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EST/NHF social housing roundtable: policy priorities (1)

The Green Investment Bank has today announced its first investment in the social housing sector, working with the social housing provider Places for People to install highly efficient heating systems in 28 sheltered housing units across the country.

About 1 in 6 homes are owned by a housing association or council. The social housing stock contains – on average – the most energy efficient homes.

But there are still significant numbers of cold, damp homes in the social rented sector. And given the typically lower incomes of people living in social housing, it’s important that tenants have maximum protection from energy bills. That’s best achieved by making sure their homes are as well insulated and efficiently heated as possible.

Earlier this year, the Energy Saving Trust and the National Housing Federation brought together leading environmental organisations and housing associations to agree some priorities for improving our social housing stock. Here’s our take on some of the key ideas that came out of that meeting.


Delegates at the NHF and EST meeting started out by agreeing that it wasn’t enough to look at an average energy efficiency standard for social homes. Both at a national level and in individual housing associations we need to work on minimum Energy Performance Certificate (EPC) standards that applies to all properties.

The lowest banded EPC homes – F&G – have nearly been eliminated in the social housing stock. EPC band C is now widely seen as the minimum standard that we should be aiming for as the next step in the energy efficiency journey. There was disagreement about when and how that target should be set in the social housing sector. Most of the environmental organisations argued for a 2020 date. Social housing organisations stressed their commitment to meeting standards but are more wary of national target dates.

Even when all homes are at a C standard, there is a long way to go if we are to protect all residents in social housing from fuel poverty, and to hit the 2050 climate change target of an 80% reduction in carbon emissions. We therefore also need to think about bringing some homes straight to an EPC “A” near-zero energy standard as the quickest and cheapest way of delivering energy efficiency for the long term.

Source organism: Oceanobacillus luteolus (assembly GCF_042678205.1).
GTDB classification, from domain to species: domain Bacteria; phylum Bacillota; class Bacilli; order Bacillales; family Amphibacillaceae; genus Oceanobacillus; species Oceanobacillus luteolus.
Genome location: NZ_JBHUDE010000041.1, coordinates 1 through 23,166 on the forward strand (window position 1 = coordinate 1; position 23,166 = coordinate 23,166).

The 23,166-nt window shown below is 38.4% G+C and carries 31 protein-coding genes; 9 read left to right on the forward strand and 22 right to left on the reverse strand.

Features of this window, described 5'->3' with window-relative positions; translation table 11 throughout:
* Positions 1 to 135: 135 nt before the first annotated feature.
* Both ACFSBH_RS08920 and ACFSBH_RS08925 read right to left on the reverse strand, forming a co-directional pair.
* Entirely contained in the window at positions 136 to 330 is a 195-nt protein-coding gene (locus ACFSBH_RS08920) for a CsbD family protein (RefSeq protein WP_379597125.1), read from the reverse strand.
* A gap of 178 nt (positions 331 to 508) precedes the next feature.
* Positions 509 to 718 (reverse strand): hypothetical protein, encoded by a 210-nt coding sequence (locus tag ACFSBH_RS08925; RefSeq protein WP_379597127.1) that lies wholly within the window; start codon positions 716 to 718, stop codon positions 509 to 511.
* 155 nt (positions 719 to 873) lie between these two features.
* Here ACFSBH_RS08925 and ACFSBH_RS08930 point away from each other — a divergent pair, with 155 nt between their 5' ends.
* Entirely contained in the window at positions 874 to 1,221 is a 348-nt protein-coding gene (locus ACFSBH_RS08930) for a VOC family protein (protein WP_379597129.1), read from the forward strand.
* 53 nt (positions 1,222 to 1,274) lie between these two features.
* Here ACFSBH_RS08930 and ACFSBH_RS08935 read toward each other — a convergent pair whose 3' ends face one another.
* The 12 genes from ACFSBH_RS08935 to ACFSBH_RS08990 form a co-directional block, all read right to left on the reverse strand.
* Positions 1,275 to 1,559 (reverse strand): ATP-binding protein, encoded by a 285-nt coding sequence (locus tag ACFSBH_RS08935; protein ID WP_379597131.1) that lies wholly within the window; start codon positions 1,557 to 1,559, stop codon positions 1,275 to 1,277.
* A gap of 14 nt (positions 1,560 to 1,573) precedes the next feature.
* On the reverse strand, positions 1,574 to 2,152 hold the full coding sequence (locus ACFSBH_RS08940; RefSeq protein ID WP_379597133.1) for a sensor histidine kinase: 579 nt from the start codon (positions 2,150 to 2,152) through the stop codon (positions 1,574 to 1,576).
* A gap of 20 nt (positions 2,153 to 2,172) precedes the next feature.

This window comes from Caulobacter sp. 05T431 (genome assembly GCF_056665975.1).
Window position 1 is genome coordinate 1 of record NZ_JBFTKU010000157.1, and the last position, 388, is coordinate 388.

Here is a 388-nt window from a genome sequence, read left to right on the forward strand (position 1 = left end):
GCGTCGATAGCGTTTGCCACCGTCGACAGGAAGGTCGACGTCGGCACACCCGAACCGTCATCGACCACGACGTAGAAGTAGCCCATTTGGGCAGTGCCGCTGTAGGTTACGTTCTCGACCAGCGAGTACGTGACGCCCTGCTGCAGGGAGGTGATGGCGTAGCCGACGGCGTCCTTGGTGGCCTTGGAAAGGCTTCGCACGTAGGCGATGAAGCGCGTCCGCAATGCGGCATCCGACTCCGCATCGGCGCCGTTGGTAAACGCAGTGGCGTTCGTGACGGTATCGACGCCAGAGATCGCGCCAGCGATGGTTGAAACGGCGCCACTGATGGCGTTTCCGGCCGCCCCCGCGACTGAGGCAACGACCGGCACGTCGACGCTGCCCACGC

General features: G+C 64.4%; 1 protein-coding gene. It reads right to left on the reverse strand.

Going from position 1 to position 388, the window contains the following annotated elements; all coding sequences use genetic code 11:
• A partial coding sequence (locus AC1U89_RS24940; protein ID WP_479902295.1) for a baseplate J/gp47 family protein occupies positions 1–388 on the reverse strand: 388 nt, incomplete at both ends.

Social housing providers are realistic about the opportunity for short- and medium-term increases in public funding for energy efficiency. Those providers told us that they will continue to make energy efficiency improvements in the interest of their tenants, regardless of the availability of government funding. 

Attendees at our meeting felt that the limited government funding that is available could be better spent within a stable long-term policy framework. Some recent government initiatives – for example the current DECC Green Deal Communities programme – have provided good learnings but asked housing associations to work on very short timescales.

Looking to the longer term, there is a strong case for government investment in home energy efficiency to be a national infrastructure priority. The evidence suggests that large-scale home improvement programmes deliver major national jobs and growth benefits. Social housing providers are well placed to deliver maximum value from that infrastructure investment – either in leading area based transformation programmes, or through the development work that could make a 2050 “energy leap” a mainstream approach for all homes.

National infrastructure investment could work alongside an improved “Pay As You Save” (PAYS) model, whereby some tenants share the costs of energy efficiency upgrades as they save on their energy bills. The current Green Deal PAYS programme hasn’t worked in the social housing sector, but the principle is sound.  A government infrastructure investment to make PAYS finance available at 0% could bring major benefits to millions of homes. However, we’d need to ensure that the tenants who currently manage their energy bills by using very little energy do not end up with higher bills as a result of PAYS.

So that’s how it could be paid for. How do we make leaders in housing associations want to undertake energy efficiency? And can social housing lead retrofit in private sector homes? That’s the focus of our next blog. 

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